After the slow food movement in the 1980s to fight the fast food culture, a new movement is on the horizon. A movement that is against hustle culture, busyness as a sign of success, endless to-do lists and this feeling of accomplishment that only seems to come if we can strike off every item on it.
In fact, burnout is on the rise. The latest survey conducted by Future Forum showed that 42% of 10.243 surveyed desk workers across US, UK, Australia, Germany, France and Japan said that they are burned out. This number goes up if you’re female (46%) and if you’re under the age of 30 (48%).
How can we move towards a more healthy work-life balance?
It’s time for the slow productivity movement.
Slow productivity, first coined by Cal Newport in his article for the New Yorker, strives for less workload and more meaningful work.
The main problem to solve is the workload. Sure, shortening the workweek and prolonging the weekend can certainly bring instant relief for some, such as teachers and healthcare professionals. But it won’t solve the issue for office-workers that sit in front of their computers and autonomously craft their day.
The issue is the amount of work that just piles up and never seems to end. There is simply not enough time to do everything on that list, so workers are anxious and stressed, frustrated and burned out.
The aim of slow productivity is that the work volume for each individual is manageable and sustainable. By reducing stress, people have more time to spend on a task, so the quality of the work will go up.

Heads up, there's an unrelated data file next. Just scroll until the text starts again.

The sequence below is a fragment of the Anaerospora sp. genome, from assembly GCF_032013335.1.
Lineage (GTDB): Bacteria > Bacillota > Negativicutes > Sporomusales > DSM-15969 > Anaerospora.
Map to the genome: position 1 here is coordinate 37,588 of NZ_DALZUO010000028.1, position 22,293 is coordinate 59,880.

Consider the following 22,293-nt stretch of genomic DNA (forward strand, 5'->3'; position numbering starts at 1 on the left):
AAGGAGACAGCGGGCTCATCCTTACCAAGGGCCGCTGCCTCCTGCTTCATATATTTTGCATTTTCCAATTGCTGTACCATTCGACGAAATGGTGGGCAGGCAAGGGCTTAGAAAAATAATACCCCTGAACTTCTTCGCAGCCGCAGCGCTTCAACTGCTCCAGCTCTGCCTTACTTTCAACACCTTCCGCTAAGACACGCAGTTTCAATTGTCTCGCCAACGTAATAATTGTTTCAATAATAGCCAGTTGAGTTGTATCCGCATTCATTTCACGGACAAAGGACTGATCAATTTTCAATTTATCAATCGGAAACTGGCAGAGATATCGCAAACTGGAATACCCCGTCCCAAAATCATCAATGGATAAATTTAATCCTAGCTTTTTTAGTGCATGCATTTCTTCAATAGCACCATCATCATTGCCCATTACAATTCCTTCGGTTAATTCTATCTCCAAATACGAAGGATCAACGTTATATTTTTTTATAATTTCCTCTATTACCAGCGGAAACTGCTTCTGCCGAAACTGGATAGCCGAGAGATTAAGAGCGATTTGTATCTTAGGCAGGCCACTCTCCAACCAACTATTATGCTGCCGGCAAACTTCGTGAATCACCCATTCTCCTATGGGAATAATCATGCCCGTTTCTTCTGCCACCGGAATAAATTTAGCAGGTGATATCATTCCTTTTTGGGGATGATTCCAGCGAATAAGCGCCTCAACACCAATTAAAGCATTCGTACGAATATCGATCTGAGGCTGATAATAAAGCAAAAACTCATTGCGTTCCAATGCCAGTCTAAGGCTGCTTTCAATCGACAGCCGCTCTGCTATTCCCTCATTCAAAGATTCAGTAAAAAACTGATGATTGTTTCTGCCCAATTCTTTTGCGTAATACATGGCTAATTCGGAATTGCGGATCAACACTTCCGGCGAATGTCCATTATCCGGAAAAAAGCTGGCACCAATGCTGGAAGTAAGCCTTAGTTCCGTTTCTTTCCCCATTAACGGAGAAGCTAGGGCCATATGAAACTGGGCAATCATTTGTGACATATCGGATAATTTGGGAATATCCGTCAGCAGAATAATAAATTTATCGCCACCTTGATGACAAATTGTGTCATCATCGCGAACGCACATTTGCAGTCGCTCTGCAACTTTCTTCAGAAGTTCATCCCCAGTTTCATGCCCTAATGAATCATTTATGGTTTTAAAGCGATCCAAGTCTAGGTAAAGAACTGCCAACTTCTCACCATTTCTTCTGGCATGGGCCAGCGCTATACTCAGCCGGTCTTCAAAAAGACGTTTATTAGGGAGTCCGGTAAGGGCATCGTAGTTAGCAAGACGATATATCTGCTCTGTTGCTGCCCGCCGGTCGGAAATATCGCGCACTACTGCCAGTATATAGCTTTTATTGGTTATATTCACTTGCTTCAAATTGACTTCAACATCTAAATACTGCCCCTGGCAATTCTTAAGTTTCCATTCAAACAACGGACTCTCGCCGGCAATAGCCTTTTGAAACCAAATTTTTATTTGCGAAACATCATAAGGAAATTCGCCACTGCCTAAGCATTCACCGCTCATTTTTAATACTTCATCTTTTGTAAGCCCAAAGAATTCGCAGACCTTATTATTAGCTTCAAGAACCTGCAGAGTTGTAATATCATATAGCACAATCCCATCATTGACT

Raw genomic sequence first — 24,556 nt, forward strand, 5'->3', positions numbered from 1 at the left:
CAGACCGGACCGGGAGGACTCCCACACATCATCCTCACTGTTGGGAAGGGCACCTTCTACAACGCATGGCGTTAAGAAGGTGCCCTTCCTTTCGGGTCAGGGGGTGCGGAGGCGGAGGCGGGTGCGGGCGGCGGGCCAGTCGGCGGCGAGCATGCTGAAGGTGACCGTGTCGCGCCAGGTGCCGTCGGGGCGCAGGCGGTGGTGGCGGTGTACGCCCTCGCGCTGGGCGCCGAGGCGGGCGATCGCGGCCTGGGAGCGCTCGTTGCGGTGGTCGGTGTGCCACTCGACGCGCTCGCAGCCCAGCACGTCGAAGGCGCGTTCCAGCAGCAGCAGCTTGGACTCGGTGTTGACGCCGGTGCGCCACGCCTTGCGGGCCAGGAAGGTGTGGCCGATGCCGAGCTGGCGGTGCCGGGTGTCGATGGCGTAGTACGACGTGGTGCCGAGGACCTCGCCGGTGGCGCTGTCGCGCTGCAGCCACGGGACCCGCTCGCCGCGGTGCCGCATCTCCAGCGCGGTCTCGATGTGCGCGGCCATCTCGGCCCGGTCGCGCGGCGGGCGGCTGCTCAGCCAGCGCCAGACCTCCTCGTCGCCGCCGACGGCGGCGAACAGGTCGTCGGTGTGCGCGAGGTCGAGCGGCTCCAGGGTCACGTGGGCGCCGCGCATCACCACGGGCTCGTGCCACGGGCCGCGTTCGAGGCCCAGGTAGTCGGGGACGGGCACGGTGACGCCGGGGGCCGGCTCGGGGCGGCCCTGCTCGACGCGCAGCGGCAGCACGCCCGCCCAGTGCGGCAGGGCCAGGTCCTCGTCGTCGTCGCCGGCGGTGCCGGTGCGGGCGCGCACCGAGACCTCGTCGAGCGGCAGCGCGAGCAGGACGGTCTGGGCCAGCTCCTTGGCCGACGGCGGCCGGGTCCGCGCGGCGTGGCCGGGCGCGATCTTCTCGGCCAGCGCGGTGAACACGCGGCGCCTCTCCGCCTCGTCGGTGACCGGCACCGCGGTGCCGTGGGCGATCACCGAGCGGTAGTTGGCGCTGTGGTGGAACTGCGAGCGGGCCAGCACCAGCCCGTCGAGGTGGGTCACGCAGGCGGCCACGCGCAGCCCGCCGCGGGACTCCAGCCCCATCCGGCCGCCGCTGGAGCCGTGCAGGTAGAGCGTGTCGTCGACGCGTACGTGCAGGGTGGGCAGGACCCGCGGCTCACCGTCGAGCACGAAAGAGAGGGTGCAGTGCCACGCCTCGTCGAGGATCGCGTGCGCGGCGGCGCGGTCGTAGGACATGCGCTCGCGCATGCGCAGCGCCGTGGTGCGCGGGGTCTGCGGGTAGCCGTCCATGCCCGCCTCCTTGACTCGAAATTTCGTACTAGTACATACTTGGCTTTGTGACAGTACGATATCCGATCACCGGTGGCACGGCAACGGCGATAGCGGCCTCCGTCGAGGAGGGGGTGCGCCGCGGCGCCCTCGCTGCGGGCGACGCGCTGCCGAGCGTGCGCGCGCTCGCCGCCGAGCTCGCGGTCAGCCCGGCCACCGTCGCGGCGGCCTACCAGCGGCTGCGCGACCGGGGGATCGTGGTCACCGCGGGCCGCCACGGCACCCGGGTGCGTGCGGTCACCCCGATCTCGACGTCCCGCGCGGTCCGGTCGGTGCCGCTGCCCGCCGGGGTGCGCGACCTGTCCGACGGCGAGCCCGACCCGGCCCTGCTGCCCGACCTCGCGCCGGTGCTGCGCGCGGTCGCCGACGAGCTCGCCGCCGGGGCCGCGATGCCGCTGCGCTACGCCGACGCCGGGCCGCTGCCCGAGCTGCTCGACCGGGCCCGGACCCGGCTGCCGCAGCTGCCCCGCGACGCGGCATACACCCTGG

Therefore, we need to strive for systems that don’t overflood our to-do lists and that give people enough meaningful time to work on tasks, one at a time.
There are a few things you can do if you want to aim for slow productivity. Here are some tips to put slow productivity into practice:
Hustle culture is often a sign of a toxic work environment which glorifies constant busyness and leaves no room for breaks and a healthy work-life balance. Goals should be realistic and achievable and a healthy boundary between work and private life so as to avoid burnout.
You can’t do it all and it doesn’t make sense to have an endless to-do list where continuously more and more tasks are added. It’s more realistic to set 2-3 priorities for the day and focus on those tasks with your full attention. You can use the Eisenhower matrix to help you prioritize your tasks.
Don’t multitask. It’s a myth that by multitasking you will get more done and it will only lead to poor productivity and efficiency draining your energies in the long run. The human brain evolved to single-task, so do one task at a time.
Being constantly available creates stress and throws you from one thing to the other with no time to enter into a flow state and do some deep work. Embrace asynchronous communication with your co-workers so you can work in peace and focus at the task at hand.
Decide in advance when you will work on what and set aside blocks of time in your calendar for said task or project. This helps you to single-task and have a productive deep work session. Work in sessions during your blocks so you’re sure to take enough breaks to help you recharge.
Without taking frequent breaks you can’t be productive. You need to take regular breaks to recharge your energy so as to maintain a clear mind. Some people get lost in hyperfocus and forget to take breaks so it’s important to schedule them. You can use the pomodoro technique to help you take enough breaks during your day.
It’s important to break the routine and consciously take some time off. This helps you to reduce stress, fully recharge and gain new perspective as well as hopefully providing new stimulus and inputs.
Create a healthy boundary between work and private life. Work should not negatively influence your private life and vice versa. A healthy work-life balance allows you to give your best at work and be fully present at home enjoying your time with your loved ones.